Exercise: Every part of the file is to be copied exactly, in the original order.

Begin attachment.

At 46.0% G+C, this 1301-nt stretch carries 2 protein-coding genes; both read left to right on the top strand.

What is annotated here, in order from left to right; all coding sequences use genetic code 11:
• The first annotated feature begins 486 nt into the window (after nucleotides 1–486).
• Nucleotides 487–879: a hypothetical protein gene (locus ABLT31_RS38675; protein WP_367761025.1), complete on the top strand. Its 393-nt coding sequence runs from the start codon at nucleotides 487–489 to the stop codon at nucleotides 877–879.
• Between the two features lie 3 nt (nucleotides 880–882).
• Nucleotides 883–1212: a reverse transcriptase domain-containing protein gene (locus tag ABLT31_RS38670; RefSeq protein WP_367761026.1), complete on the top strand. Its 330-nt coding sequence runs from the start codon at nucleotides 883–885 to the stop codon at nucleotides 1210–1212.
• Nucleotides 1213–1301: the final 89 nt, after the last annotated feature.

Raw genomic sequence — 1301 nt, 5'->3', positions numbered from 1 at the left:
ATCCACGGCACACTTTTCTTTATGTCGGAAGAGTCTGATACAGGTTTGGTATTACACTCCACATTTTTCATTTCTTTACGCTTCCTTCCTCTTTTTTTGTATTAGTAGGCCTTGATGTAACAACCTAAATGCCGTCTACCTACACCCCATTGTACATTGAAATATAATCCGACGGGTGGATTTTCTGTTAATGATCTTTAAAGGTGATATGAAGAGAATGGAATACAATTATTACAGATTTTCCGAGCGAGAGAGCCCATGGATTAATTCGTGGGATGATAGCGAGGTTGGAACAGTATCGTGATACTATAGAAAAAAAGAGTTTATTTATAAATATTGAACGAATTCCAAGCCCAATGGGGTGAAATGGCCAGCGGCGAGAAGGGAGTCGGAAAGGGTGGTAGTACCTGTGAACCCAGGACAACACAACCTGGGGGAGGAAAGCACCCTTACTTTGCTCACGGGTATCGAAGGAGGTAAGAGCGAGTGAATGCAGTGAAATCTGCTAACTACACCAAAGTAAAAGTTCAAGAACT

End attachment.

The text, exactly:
At 46.0% G+C, this 1301-nt stretch carries 2 protein-coding genes; both read left to right on the top strand.

What is annotated here, in order from left to right; all coding sequences use genetic code 11:
• The first annotated feature begins 486 nt into the window (after nucleotides 1–486).
• Nucleotides 487–879: a hypothetical protein gene (locus ABLT31_RS38675; protein WP_367761025.1), complete on the top strand. Its 393-nt coding sequence runs from the start codon at nucleotides 487–489 to the stop codon at nucleotides 877–879.
• Between the two features lie 3 nt (nucleotides 880–882).
• Nucleotides 883–1212: a reverse transcriptase domain-containing protein gene (locus tag ABLT31_RS38670; RefSeq protein WP_367761026.1), complete on the top strand. Its 330-nt coding sequence runs from the start codon at nucleotides 883–885 to the stop codon at nucleotides 1210–1212.
• Nucleotides 1213–1301: the final 89 nt, after the last annotated feature.

Raw genomic sequence — 1301 nt, 5'->3', positions numbered from 1 at the left:
ATCCACGGCACACTTTTCTTTATGTCGGAAGAGTCTGATACAGGTTTGGTATTACACTCCACATTTTTCATTTCTTTACGCTTCCTTCCTCTTTTTTTGTATTAGTAGGCCTTGATGTAACAACCTAAATGCCGTCTACCTACACCCCATTGTACATTGAAATATAATCCGACGGGTGGATTTTCTGTTAATGATCTTTAAAGGTGATATGAAGAGAATGGAATACAATTATTACAGATTTTCCGAGCGAGAGAGCCCATGGATTAATTCGTGGGATGATAGCGAGGTTGGAACAGTATCGTGATACTATAGAAAAAAAGAGTTTATTTATAAATATTGAACGAATTCCAAGCCCAATGGGGTGAAATGGCCAGCGGCGAGAAGGGAGTCGGAAAGGGTGGTAGTACCTGTGAACCCAGGACAACACAACCTGGGGGAGGAAAGCACCCTTACTTTGCTCACGGGTATCGAAGGAGGTAAGAGCGAGTGAATGCAGTGAAATCTGCTAACTACACCAAAGTAAAAGTTCAAGAACT